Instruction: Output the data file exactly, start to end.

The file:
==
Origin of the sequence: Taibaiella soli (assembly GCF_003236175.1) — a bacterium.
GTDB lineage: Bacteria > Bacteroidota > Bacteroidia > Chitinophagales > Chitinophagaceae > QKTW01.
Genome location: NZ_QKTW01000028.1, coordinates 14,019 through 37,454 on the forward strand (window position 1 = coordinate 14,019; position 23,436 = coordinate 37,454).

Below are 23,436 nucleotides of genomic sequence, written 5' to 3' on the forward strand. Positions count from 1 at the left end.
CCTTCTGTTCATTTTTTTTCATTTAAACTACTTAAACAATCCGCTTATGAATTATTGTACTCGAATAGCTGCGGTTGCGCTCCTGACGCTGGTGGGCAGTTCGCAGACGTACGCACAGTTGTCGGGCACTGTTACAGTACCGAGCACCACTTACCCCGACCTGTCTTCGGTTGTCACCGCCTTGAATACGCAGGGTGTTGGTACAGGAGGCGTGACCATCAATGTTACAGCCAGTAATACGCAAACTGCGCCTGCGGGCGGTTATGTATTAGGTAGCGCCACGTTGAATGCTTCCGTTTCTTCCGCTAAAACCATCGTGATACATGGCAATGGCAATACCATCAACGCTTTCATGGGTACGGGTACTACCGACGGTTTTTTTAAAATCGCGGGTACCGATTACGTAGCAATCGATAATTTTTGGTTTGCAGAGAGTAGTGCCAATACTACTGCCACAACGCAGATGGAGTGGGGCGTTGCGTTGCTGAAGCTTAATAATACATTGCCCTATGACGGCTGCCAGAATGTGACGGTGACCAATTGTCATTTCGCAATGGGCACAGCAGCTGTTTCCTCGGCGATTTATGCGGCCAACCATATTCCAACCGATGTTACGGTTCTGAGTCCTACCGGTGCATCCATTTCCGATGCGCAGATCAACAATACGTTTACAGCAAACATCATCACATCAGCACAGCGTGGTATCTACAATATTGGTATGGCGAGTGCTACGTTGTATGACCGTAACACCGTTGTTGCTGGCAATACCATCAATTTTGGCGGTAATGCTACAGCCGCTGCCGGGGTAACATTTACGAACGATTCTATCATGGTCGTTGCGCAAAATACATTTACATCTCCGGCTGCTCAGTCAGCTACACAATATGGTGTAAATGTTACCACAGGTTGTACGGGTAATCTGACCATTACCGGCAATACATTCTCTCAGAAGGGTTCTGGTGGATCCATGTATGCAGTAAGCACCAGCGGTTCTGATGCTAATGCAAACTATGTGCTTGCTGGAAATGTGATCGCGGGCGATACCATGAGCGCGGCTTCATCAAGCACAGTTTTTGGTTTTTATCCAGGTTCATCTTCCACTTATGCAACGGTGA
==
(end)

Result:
Origin of the sequence: Taibaiella soli (assembly GCF_003236175.1) — a bacterium.
GTDB lineage: Bacteria > Bacteroidota > Bacteroidia > Chitinophagales > Chitinophagaceae > QKTW01.
Genome location: NZ_QKTW01000028.1, coordinates 14,019 through 37,454 on the forward strand (window position 1 = coordinate 14,019; position 23,436 = coordinate 37,454).

Below are 23,436 nucleotides of genomic sequence, written 5' to 3' on the forward strand. Positions count from 1 at the left end.
CCTTCTGTTCATTTTTTTTCATTTAAACTACTTAAACAATCCGCTTATGAATTATTGTACTCGAATAGCTGCGGTTGCGCTCCTGACGCTGGTGGGCAGTTCGCAGACGTACGCACAGTTGTCGGGCACTGTTACAGTACCGAGCACCACTTACCCCGACCTGTCTTCGGTTGTCACCGCCTTGAATACGCAGGGTGTTGGTACAGGAGGCGTGACCATCAATGTTACAGCCAGTAATACGCAAACTGCGCCTGCGGGCGGTTATGTATTAGGTAGCGCCACGTTGAATGCTTCCGTTTCTTCCGCTAAAACCATCGTGATACATGGCAATGGCAATACCATCAACGCTTTCATGGGTACGGGTACTACCGACGGTTTTTTTAAAATCGCGGGTACCGATTACGTAGCAATCGATAATTTTTGGTTTGCAGAGAGTAGTGCCAATACTACTGCCACAACGCAGATGGAGTGGGGCGTTGCGTTGCTGAAGCTTAATAATACATTGCCCTATGACGGCTGCCAGAATGTGACGGTGACCAATTGTCATTTCGCAATGGGCACAGCAGCTGTTTCCTCGGCGATTTATGCGGCCAACCATATTCCAACCGATGTTACGGTTCTGAGTCCTACCGGTGCATCCATTTCCGATGCGCAGATCAACAATACGTTTACAGCAAACATCATCACATCAGCACAGCGTGGTATCTACAATATTGGTATGGCGAGTGCTACGTTGTATGACCGTAACACCGTTGTTGCTGGCAATACCATCAATTTTGGCGGTAATGCTACAGCCGCTGCCGGGGTAACATTTACGAACGATTCTATCATGGTCGTTGCGCAAAATACATTTACATCTCCGGCTGCTCAGTCAGCTACACAATATGGTGTAAATGTTACCACAGGTTGTACGGGTAATCTGACCATTACCGGCAATACATTCTCTCAGAAGGGTTCTGGTGGATCCATGTATGCAGTAAGCACCAGCGGTTCTGATGCTAATGCAAACTATGTGCTTGCTGGAAATGTGATCGCGGGCGATACCATGAGCGCGGCTTCATCAAGCACAGTTTTTGGTTTTTATCCAGGTTCATCTTCCACTTATGCAACGGTGA